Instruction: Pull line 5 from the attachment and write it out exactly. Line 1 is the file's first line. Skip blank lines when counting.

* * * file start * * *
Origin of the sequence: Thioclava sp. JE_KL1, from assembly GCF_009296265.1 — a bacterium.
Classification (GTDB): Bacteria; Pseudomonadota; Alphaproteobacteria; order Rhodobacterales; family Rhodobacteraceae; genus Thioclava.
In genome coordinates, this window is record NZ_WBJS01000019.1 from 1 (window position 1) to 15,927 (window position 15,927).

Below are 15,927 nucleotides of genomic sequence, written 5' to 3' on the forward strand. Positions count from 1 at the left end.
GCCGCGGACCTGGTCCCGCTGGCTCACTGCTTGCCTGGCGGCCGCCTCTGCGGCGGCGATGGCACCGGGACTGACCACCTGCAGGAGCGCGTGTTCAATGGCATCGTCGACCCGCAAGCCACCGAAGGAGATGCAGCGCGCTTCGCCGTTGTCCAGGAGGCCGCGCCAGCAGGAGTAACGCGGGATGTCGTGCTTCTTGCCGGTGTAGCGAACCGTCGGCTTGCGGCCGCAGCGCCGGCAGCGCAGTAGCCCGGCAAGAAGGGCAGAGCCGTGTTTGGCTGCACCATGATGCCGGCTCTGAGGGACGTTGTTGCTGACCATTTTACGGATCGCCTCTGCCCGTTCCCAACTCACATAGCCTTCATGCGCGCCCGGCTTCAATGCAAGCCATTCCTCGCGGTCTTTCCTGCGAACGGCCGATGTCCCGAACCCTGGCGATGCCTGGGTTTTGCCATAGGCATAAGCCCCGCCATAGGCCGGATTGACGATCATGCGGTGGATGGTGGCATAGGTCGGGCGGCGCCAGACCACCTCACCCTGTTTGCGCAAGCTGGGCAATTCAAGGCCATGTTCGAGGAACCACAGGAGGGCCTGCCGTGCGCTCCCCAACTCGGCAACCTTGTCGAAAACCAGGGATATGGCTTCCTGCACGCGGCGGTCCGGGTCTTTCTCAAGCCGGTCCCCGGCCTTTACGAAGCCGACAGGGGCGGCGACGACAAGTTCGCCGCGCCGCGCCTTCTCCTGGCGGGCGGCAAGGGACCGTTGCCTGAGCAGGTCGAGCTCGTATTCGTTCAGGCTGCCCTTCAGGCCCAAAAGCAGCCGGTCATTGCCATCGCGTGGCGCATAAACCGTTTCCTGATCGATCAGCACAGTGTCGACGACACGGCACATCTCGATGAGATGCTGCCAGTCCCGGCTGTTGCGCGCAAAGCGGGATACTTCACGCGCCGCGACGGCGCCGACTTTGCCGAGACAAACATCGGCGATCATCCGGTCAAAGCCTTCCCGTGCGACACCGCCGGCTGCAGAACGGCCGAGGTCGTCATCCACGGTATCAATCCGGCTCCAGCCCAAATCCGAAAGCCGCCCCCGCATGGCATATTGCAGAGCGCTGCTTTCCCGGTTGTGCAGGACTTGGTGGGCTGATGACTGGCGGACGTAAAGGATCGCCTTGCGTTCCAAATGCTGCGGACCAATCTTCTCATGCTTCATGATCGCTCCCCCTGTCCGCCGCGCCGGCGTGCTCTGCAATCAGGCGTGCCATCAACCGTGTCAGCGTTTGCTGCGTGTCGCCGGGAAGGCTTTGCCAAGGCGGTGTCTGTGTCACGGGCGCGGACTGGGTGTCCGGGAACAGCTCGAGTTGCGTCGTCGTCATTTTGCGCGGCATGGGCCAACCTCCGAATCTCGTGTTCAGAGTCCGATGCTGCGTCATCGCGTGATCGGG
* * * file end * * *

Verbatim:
GCCGCGGACCTGGTCCCGCTGGCTCACTGCTTGCCTGGCGGCCGCCTCTGCGGCGGCGATGGCACCGGGACTGACCACCTGCAGGAGCGCGTGTTCAATGGCATCGTCGACCCGCAAGCCACCGAAGGAGATGCAGCGCGCTTCGCCGTTGTCCAGGAGGCCGCGCCAGCAGGAGTAACGCGGGATGTCGTGCTTCTTGCCGGTGTAGCGAACCGTCGGCTTGCGGCCGCAGCGCCGGCAGCGCAGTAGCCCGGCAAGAAGGGCAGAGCCGTGTTTGGCTGCACCATGATGCCGGCTCTGAGGGACGTTGTTGCTGACCATTTTACGGATCGCCTCTGCCCGTTCCCAACTCACATAGCCTTCATGCGCGCCCGGCTTCAATGCAAGCCATTCCTCGCGGTCTTTCCTGCGAACGGCCGATGTCCCGAACCCTGGCGATGCCTGGGTTTTGCCATAGGCATAAGCCCCGCCATAGGCCGGATTGACGATCATGCGGTGGATGGTGGCATAGGTCGGGCGGCGCCAGACCACCTCACCCTGTTTGCGCAAGCTGGGCAATTCAAGGCCATGTTCGAGGAACCACAGGAGGGCCTGCCGTGCGCTCCCCAACTCGGCAACCTTGTCGAAAACCAGGGATATGGCTTCCTGCACGCGGCGGTCCGGGTCTTTCTCAAGCCGGTCCCCGGCCTTTACGAAGCCGACAGGGGCGGCGACGACAAGTTCGCCGCGCCGCGCCTTCTCCTGGCGGGCGGCAAGGGACCGTTGCCTGAGCAGGTCGAGCTCGTATTCGTTCAGGCTGCCCTTCAGGCCCAAAAGCAGCCGGTCATTGCCATCGCGTGGCGCATAAACCGTTTCCTGATCGATCAGCACAGTGTCGACGACACGGCACATCTCGATGAGATGCTGCCAGTCCCGGCTGTTGCGCGCAAAGCGGGATACTTCACGCGCCGCGACGGCGCCGACTTTGCCGAGACAAACATCGGCGATCATCCGGTCAAAGCCTTCCCGTGCGACACCGCCGGCTGCAGAACGGCCGAGGTCGTCATCCACGGTATCAATCCGGCTCCAGCCCAAATCCGAAAGCCGCCCCCGCATGGCATATTGCAGAGCGCTGCTTTCCCGGTTGTGCAGGACTTGGTGGGCTGATGACTGGCGGACGTAAAGGATCGCCTTGCGTTCCAAATGCTGCGGACCAATCTTCTCATGCTTCATGATCGCTCCCCCTGTCCGCCGCGCCGGCGTGCTCTGCAATCAGGCGTGCCATCAACCGTGTCAGCGTTTGCTGCGTGTCGCCGGGAAGGCTTTGCCAAGGCGGTGTCTGTGTCACGGGCGCGGACTGGGTGTCCGGGAACAGCTCGAGTTGCGTCGTCGTCATTTTGCGCGGCATGGGCCAACCTCCGAATCTCGTGTTCAGAGTCCGATGCTGCGTCATCGCGTGATCGGG